Select language: Hrvatski English

Production process optimization of viral vaccines and gene vectors

Virus particles are used for medical applications as vaccines or viral gene therapy vectors. Viral vaccines are mainly based on attenuated or killed viruses (e.g. attenuated viruses; measles, mumps, rubella, poliomyelitis and killed viruses; poliomyelitis, influenza). Vaccines can also be based on purified virus proteins (e.g. vaccine against hepatitis B) or multiprotein complexes without genetic material called virus-like particles (e.g. vaccine against human papilloma virus). All these vaccines induce immune protection and do not cause disease. Gene therapy includes transfer of genetic material to cells to achieve therapeutic effect. Therefore, required genes are largely delivered by viral vector systems based on adenovirus, retrovirus (e.g. lentivirus), adeno-associated virus, herpes simplex virus, and Vaccinia virus.

Virus particles for vaccines and gene vectors are produced in cell substrates (in vitro) or in chick embryos (in vivo). This part of the production process – virus growth and harvesting is called the upstream processing. Harvested virus requires purification from contaminants originating from the growth medium (e.g. fetal serum albumin) or parts of host cells (e.g. host cell proteins and DNA) used for virus growth. Possible contamination are also particle-related impurities like free viral proteins, empty capsids and virus aggregates. Purification of virus particles after harvesting is called downstream processing. The aim of downstream processing is a final product of high efficiency and safety that complies with the strict regulations of health agencies.

Defining optimal production conditions for propagation of viruses with high yields and methodology for virus purification preserving virus infectivity and obtaining high recoveries is a special field.

Downstream virus processing accounts up to 70 % of the overall production costs and is a bottleneck of viral vaccines and gene vector production. Downstream processing includes several purification steps including centrifugation (a process of particle separation based on size, shape, volume and density under applied centrifugal force), various filtration processes (membranes of various pore size can be used to this aim, enabling passing of molecules smaller than pores and retention of larger ones), and chromatographic procedures (separation of crude virus suspensions, applied under pressure, on chromatographic matrices of various functionalities due to differential adsorption to matrix according to virus properties such as size, charge, hydrophobicity etc.) which are gaining more attention with the development of new chromatographic media. Based on the property used for chromatographic separation of viruses the mostly used modes of chromatography are: ion exchange, hydrophobic interaction, affinity and size-exclusion chromatography.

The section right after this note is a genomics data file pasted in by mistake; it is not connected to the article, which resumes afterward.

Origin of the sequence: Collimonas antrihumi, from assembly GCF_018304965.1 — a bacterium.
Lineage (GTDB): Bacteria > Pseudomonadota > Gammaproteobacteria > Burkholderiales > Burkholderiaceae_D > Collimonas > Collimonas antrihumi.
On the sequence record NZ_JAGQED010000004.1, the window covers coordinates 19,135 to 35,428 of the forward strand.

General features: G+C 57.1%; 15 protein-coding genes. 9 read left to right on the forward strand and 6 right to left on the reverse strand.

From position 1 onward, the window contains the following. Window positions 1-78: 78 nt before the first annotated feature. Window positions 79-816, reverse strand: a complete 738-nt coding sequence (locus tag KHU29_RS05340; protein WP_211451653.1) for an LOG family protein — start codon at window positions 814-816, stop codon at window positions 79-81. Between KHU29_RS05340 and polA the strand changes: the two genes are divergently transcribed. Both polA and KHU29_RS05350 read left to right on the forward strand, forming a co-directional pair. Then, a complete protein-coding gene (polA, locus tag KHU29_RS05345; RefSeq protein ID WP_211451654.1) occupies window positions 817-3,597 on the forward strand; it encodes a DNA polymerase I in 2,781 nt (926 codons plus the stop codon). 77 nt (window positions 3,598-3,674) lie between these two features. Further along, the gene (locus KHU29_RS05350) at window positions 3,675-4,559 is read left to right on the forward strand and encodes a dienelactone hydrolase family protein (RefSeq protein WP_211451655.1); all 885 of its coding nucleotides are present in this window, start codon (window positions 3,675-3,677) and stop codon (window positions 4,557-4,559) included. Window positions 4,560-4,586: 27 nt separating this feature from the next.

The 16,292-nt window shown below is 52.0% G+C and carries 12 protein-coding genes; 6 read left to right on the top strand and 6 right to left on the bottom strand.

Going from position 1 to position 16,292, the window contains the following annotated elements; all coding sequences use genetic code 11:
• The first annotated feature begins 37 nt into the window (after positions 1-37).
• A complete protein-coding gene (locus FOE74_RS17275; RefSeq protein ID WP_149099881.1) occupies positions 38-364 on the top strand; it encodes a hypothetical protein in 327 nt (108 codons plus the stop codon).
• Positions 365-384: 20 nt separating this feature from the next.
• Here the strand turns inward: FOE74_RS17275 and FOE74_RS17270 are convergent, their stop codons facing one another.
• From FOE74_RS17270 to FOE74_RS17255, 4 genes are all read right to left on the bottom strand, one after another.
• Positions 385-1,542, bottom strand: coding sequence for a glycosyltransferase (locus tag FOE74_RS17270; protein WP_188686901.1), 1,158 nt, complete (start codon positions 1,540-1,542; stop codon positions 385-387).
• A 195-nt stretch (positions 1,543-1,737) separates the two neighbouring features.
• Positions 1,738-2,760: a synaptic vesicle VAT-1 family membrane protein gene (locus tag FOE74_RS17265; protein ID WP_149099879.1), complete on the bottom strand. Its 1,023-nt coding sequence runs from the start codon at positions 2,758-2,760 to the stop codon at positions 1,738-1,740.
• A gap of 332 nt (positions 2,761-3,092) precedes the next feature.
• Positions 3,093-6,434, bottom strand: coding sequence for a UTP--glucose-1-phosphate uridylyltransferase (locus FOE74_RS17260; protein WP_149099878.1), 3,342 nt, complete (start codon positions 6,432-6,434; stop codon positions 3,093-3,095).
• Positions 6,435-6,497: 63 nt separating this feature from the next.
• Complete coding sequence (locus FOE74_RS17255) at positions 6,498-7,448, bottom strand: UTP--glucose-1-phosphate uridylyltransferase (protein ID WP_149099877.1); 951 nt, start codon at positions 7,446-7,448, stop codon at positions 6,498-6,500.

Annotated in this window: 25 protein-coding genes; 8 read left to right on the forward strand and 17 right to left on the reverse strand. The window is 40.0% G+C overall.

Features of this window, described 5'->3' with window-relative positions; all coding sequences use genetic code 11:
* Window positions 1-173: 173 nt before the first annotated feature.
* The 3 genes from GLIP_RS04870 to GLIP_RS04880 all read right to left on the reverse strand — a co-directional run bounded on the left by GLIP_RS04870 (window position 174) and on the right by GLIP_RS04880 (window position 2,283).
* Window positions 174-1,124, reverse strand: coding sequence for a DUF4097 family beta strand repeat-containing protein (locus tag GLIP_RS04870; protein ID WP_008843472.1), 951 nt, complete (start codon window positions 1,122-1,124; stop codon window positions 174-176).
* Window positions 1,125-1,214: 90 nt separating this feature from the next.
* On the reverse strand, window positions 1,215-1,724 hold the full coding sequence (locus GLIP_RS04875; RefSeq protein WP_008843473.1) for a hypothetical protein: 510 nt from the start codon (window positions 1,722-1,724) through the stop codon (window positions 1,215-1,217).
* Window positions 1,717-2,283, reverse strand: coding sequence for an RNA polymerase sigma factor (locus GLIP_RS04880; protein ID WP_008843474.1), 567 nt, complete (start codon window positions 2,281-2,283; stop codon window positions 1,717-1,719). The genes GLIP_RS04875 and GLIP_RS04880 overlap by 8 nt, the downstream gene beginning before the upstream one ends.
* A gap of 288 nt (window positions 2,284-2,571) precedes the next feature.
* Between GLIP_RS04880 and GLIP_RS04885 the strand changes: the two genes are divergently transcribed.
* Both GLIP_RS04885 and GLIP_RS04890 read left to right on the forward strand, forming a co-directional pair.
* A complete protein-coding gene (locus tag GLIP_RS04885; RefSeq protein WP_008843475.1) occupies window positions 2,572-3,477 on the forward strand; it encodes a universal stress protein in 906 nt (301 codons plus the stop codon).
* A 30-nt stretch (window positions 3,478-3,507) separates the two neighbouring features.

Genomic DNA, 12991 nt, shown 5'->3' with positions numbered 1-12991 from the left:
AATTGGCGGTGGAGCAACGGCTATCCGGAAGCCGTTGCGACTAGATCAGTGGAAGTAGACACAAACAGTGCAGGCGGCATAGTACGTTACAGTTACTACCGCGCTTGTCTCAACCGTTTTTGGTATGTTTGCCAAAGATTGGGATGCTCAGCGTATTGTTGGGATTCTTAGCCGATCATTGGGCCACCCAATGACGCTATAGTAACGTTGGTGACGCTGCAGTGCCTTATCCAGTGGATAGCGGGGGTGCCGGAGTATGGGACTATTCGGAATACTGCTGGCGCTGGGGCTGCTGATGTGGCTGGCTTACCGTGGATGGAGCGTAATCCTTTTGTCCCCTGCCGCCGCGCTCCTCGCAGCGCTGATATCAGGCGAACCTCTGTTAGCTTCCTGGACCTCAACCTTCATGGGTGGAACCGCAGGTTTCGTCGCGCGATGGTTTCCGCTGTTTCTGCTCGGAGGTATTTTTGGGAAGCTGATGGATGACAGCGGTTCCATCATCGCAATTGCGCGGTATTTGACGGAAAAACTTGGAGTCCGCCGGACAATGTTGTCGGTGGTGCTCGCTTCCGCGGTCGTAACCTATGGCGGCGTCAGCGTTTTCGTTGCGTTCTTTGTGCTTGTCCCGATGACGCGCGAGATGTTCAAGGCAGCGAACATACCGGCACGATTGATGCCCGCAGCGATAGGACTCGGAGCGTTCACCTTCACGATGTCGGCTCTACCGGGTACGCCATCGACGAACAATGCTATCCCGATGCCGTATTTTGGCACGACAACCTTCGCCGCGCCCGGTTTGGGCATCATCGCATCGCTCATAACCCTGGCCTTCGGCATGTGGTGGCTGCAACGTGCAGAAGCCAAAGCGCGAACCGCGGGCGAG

Viruses are very delicate macromolecular complexes and their infectivity can easily be lost, therefore downstream processing has to be optimized in order to maximize recoveries. Since biochemical and biophysical properties are specific for each virus and they determine the purification process, purification process for each virus requires optimization. In addition, thorough understanding of the entire purification process is crucial in order to define critical points that can influence the quality of the final product. In order to gain knowledge about the process Design of Experiments methodology is used that provides information about the influence of process parameters and their possible interactions on the process itself. Design of Experiments is a part of Quality by Design initiative that ensures product quality.

References:
Roldao et al. Virus-like particles in vaccine development. Expert Rev. Vaccines 9 (2010) 1149-1176.
Wolff & Reichl. Downstream processing of cell culture derived virus particles. Expert Rev. Vaccines 10 (2011) 1451-1475.
Segura et al. Downstream processing of oncoretroviral and lentiviral gene therapy vectors. Biotechnol. Adv. 24 (2006) 321– 337.
Nestola et al. Improved Virus Purification Processes for Vaccines and Gene Therapy. Biotechnol. Bioeng. 112 (2015) 843-857.